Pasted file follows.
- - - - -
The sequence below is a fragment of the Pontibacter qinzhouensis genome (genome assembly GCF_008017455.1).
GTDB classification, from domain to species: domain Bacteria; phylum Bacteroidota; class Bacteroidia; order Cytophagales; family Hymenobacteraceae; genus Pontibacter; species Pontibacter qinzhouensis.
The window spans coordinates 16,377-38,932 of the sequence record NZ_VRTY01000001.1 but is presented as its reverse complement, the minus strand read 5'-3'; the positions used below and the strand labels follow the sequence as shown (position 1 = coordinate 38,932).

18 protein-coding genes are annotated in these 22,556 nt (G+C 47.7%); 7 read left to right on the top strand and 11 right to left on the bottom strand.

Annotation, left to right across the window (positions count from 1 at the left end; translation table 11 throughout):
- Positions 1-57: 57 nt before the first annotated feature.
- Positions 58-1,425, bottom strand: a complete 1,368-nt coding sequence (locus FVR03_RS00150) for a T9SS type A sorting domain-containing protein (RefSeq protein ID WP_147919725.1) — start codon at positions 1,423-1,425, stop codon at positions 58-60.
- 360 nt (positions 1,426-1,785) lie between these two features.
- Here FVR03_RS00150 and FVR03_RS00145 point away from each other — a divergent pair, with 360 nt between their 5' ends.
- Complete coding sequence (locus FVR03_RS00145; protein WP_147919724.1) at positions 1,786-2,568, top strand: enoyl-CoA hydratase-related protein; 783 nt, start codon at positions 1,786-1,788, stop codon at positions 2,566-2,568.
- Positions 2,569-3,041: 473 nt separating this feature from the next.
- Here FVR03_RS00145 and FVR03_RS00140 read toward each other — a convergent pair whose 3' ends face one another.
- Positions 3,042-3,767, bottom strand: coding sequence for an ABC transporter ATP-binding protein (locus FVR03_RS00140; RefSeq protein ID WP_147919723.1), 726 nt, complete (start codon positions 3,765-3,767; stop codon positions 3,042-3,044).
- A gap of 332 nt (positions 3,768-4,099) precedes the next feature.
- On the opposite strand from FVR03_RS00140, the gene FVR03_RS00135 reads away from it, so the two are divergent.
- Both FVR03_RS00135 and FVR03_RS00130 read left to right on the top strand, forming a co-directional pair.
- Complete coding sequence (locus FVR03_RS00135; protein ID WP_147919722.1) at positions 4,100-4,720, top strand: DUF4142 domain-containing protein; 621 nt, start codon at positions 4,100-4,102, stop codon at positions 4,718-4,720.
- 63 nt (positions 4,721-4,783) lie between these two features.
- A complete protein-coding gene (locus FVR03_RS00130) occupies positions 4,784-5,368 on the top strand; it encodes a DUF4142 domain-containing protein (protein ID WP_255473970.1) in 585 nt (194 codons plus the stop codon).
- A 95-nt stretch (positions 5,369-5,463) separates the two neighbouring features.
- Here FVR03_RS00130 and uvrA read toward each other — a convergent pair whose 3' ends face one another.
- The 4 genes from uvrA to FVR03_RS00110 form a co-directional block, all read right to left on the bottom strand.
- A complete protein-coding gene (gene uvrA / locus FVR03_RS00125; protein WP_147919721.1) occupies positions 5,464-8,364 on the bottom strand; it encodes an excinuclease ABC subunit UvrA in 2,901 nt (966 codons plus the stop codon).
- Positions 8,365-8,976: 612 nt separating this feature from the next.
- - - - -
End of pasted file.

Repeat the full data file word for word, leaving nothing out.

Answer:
The sequence below is a fragment of the Pontibacter qinzhouensis genome (genome assembly GCF_008017455.1).
GTDB classification, from domain to species: domain Bacteria; phylum Bacteroidota; class Bacteroidia; order Cytophagales; family Hymenobacteraceae; genus Pontibacter; species Pontibacter qinzhouensis.
The window spans coordinates 16,377-38,932 of the sequence record NZ_VRTY01000001.1 but is presented as its reverse complement, the minus strand read 5'-3'; the positions used below and the strand labels follow the sequence as shown (position 1 = coordinate 38,932).

18 protein-coding genes are annotated in these 22,556 nt (G+C 47.7%); 7 read left to right on the top strand and 11 right to left on the bottom strand.

Annotation, left to right across the window (positions count from 1 at the left end; translation table 11 throughout):
- Positions 1-57: 57 nt before the first annotated feature.
- Positions 58-1,425, bottom strand: a complete 1,368-nt coding sequence (locus FVR03_RS00150) for a T9SS type A sorting domain-containing protein (RefSeq protein ID WP_147919725.1) — start codon at positions 1,423-1,425, stop codon at positions 58-60.
- 360 nt (positions 1,426-1,785) lie between these two features.
- Here FVR03_RS00150 and FVR03_RS00145 point away from each other — a divergent pair, with 360 nt between their 5' ends.
- Complete coding sequence (locus FVR03_RS00145; protein WP_147919724.1) at positions 1,786-2,568, top strand: enoyl-CoA hydratase-related protein; 783 nt, start codon at positions 1,786-1,788, stop codon at positions 2,566-2,568.
- Positions 2,569-3,041: 473 nt separating this feature from the next.
- Here FVR03_RS00145 and FVR03_RS00140 read toward each other — a convergent pair whose 3' ends face one another.
- Positions 3,042-3,767, bottom strand: coding sequence for an ABC transporter ATP-binding protein (locus FVR03_RS00140; RefSeq protein ID WP_147919723.1), 726 nt, complete (start codon positions 3,765-3,767; stop codon positions 3,042-3,044).
- A gap of 332 nt (positions 3,768-4,099) precedes the next feature.
- On the opposite strand from FVR03_RS00140, the gene FVR03_RS00135 reads away from it, so the two are divergent.
- Both FVR03_RS00135 and FVR03_RS00130 read left to right on the top strand, forming a co-directional pair.
- Complete coding sequence (locus FVR03_RS00135; protein ID WP_147919722.1) at positions 4,100-4,720, top strand: DUF4142 domain-containing protein; 621 nt, start codon at positions 4,100-4,102, stop codon at positions 4,718-4,720.
- 63 nt (positions 4,721-4,783) lie between these two features.
- A complete protein-coding gene (locus FVR03_RS00130) occupies positions 4,784-5,368 on the top strand; it encodes a DUF4142 domain-containing protein (protein ID WP_255473970.1) in 585 nt (194 codons plus the stop codon).
- A 95-nt stretch (positions 5,369-5,463) separates the two neighbouring features.
- Here FVR03_RS00130 and uvrA read toward each other — a convergent pair whose 3' ends face one another.
- The 4 genes from uvrA to FVR03_RS00110 form a co-directional block, all read right to left on the bottom strand.
- A complete protein-coding gene (gene uvrA / locus FVR03_RS00125; protein WP_147919721.1) occupies positions 5,464-8,364 on the bottom strand; it encodes an excinuclease ABC subunit UvrA in 2,901 nt (966 codons plus the stop codon).
- Positions 8,365-8,976: 612 nt separating this feature from the next.